I guess you could say that most people have a love-hate relationship with PowerPoint. Ever since PowerPoint became the de facto standard in presentation software, presenters have been looking for an alternative. When the web came along, many speakers tried using HTML to compile presentations. For those who were comfortable in HTML, it was an easy way to create the materials to be projected during the presentation, and also made it a simple matter to distribute those materials, complete with live links, for participants to view after the session was over. For those who weren't comfortable in HTML, well, they were out of luck. There were other downsides as well, as Rich Wiggins details in his article "Will the Web Browser Replace Powerpoint?", Internet Outlook, Oct. 1, 1997.
HTML presentations can be useful for presenting with a live, reliable Internet connection so that instead of screenshots, you simply link to the live web sites. But if you decide to incorporate screenshots or downloaded web pages, things quickly get much more complicated.
I do have one small thing to add on the subject of wikis. If you want to try out a wiki for free, but don't really want the just anybody to post, try PBWiki (Peanut Butter Wiki). It will let you create your very own password protected wiki and give you a craving for a peanut butter and jelly sandwich all at the same time!
[Spotted on Teknoids in a message from David Dickens.]
I guess I could write a blog on wikis and how they could be used in law firms. I could include links to recent blogs on this topic by reputable lawyers, as well as to wikis in action. I could also detail the reasons why you might want to consider a wiki as a KM tool. Lucky for me, I don't have do, because Joy London already has. So instead, I think I'll just enjoy my glass of Trader Joe's Chardonnay and watch an episode of Foyle's War. Thanks, Joy!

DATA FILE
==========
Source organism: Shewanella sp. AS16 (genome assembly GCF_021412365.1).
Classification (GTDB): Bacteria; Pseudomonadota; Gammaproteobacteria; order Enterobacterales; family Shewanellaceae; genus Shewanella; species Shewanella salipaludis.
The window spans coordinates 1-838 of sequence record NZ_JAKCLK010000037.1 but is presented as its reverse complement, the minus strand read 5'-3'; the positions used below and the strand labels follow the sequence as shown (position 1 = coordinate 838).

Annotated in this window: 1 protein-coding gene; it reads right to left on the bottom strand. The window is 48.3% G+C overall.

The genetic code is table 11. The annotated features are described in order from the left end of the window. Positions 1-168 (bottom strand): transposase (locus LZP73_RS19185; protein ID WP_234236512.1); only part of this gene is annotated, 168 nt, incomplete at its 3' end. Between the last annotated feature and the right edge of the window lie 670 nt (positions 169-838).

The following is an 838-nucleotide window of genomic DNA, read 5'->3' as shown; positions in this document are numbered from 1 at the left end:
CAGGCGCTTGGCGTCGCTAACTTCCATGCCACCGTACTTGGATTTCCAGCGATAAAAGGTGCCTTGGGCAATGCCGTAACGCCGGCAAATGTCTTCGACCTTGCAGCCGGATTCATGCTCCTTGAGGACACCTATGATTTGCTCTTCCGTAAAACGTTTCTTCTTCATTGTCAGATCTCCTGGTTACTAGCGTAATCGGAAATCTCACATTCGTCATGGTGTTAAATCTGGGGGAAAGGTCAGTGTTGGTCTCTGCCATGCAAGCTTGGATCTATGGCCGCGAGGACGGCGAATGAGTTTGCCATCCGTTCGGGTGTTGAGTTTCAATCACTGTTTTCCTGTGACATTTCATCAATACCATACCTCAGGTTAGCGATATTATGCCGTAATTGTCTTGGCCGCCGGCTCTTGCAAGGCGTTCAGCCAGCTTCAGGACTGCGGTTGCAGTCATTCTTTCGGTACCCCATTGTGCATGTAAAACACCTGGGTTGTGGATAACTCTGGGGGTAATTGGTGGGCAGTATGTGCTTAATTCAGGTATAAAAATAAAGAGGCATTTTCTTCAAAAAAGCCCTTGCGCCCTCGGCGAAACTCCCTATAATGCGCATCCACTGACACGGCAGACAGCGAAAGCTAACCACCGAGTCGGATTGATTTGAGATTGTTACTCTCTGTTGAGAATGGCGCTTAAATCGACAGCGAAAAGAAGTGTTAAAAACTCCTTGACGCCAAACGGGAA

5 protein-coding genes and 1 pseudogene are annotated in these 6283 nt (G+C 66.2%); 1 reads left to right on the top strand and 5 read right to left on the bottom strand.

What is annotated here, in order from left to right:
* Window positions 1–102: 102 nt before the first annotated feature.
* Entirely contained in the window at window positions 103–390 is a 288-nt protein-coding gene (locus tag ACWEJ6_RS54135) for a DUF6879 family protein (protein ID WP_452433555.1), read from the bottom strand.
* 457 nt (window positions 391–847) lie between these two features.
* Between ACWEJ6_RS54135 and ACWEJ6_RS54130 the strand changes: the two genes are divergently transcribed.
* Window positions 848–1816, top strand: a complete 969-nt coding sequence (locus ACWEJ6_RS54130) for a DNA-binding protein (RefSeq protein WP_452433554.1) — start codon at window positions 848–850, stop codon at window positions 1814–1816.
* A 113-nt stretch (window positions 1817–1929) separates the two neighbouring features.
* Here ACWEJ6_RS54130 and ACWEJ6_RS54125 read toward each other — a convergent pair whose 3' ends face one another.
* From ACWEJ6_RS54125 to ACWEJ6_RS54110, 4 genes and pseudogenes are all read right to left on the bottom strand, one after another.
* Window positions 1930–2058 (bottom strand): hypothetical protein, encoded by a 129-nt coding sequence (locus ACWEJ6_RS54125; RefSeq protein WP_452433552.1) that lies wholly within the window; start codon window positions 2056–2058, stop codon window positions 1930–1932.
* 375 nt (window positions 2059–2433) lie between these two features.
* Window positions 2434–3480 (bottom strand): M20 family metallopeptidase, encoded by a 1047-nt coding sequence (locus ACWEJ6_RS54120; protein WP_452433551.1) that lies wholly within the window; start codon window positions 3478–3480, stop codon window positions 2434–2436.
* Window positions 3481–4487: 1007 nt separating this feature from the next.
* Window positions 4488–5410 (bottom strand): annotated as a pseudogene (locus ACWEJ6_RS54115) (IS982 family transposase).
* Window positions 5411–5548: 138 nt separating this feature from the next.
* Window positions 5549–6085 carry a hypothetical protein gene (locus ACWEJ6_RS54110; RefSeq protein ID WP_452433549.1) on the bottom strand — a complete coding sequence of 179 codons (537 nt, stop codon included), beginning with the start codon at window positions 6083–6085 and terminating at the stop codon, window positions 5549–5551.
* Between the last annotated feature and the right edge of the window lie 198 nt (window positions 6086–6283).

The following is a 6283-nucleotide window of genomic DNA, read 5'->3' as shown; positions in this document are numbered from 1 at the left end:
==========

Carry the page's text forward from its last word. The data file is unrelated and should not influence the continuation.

Creating unique passwords for the many different sites that require registration can quickly become an unmanageable proposition. But using the same password at every site is a security hazard. Roboform will keep track of the various passwords I use, and even generate an unique one if I like, but it doesn't help me when I'm away from my computer.
Holly Riccio sent me a link to another option for generating passwords that you might find helpful called the Password Generator. You can use this web page to create a unique password for every site you visit. It's available to you at whatever computer you're using and if you're afraid the page may disappear some day leaving you high and dry, you can even save the page to your hard drive. The passwords are assigned based on your master password and the URL for the site you want to log onto. The passwords are not stored anywhere, making this a very secure option.
Wouldn't you think that by this time email should be fairly straightforward? Sure the interfaces we use to access it are a bit different, but the basic function of sending and receiving email should be a no-brainer.
I guess not. After happily switching from Mailblocks to Gmail, I hit a snag; selected email messages were not making their way to me. Enough were being deposited in my inbox to give me a false sense of security, but somehow it seemed like the email I most wanted was rejected. Irate friends were [gasp] having to call me on the phone.
A variety of error messages were returned to the senders, sometimes after 24 hours had past, all of them indicating that gmail's network wasn't accessible. I contacted Gmail support, but never heard back.
So here's the thing. I like Gmail's threaded emails, the search engine is great, and the speed is quite nice. The price (free) is certainly right. But none of this means a thing if I can't get my email on a consistent basis. So back I go to PC Magazine's Editor's Choice, Yahoo Mail.
I've had a bad technology week. I'd better sacrifice something to the technology gods to get back into their good graces. Do you suppose an old Deskjet 932 would do the trick?